No matter who you voted for, the question remains. Do we accept the Lordship of Christ in our lives, and do our actions reflect our acceptance of Jesus as the ruler of our hearts and minds? It’s a good question to ask, because it is a question that is answered over and over again – whether we realize that we are answering it or not. It is not a new question. It may even be the oldest question, and it connects directly to our desire to be in charge that began with a story about an apple and found fullness in the tower of Babel that was built to lay siege to the Kingdom of the Lord of Earth and Sky.
The question of the Lordship of Christ is one we have attempted to answer over and over again in this country. As recent as 1954 we attempted to answer it by adding “One Nation Under God” to our Pledge of Allegiance, and in 1956 we changed “E Plurabus Unam” (Latin for “out of many, one”) to “In God We Trust” on all of our money.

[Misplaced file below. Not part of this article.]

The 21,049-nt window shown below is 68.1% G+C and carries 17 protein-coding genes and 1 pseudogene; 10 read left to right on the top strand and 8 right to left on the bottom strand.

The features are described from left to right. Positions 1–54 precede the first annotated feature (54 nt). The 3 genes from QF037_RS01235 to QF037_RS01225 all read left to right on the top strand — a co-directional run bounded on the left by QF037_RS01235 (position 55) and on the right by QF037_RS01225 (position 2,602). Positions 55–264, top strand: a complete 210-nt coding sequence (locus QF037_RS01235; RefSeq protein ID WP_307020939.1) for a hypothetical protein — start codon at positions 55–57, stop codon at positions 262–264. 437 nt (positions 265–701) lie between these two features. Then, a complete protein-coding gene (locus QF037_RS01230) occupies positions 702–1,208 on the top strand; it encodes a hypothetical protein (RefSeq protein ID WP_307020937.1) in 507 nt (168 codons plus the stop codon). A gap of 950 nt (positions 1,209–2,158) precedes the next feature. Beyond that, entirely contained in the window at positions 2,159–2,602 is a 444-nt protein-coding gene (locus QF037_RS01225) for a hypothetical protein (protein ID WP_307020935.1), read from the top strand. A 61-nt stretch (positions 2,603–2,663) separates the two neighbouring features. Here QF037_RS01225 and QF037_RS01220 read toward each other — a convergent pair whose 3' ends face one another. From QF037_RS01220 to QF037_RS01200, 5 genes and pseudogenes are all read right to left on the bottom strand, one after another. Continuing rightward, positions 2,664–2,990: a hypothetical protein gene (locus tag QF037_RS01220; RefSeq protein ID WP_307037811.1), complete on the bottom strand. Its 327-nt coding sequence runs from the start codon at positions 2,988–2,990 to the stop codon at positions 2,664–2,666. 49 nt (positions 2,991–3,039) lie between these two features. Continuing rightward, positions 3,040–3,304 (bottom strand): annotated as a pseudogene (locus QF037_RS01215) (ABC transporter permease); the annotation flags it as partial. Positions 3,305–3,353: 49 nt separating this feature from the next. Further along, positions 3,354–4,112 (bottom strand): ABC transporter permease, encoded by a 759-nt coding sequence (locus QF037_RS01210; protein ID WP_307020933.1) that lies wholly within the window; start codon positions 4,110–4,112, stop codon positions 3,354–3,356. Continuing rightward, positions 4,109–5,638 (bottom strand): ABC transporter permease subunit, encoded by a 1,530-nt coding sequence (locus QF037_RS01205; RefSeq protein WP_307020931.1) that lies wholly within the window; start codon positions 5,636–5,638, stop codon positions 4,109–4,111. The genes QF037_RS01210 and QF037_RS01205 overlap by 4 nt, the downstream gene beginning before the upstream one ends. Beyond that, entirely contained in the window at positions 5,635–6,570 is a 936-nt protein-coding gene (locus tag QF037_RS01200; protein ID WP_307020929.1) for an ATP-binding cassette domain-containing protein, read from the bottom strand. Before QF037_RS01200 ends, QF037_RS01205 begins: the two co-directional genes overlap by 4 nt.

Yet in 1960, H. Richard Niebuhr suggested that – try as we might – we were not a monotheistic culture. He wasn’t talking about pluralism, competing religions, or some confusion of spiritualism. He was talking about centers of value. What is it that you think about when you make the choices you make? What is the choice before the choice? Niebuhr argued that we, in the Western Culture, do not have one center of value that we orient toward and move out from – we have hundreds! Some might even be good things – family, work, even service to others – but if the thing that motivates us – the thing in which we live and move and have our being – is anything other than the love of God, then it is an idol and a false God.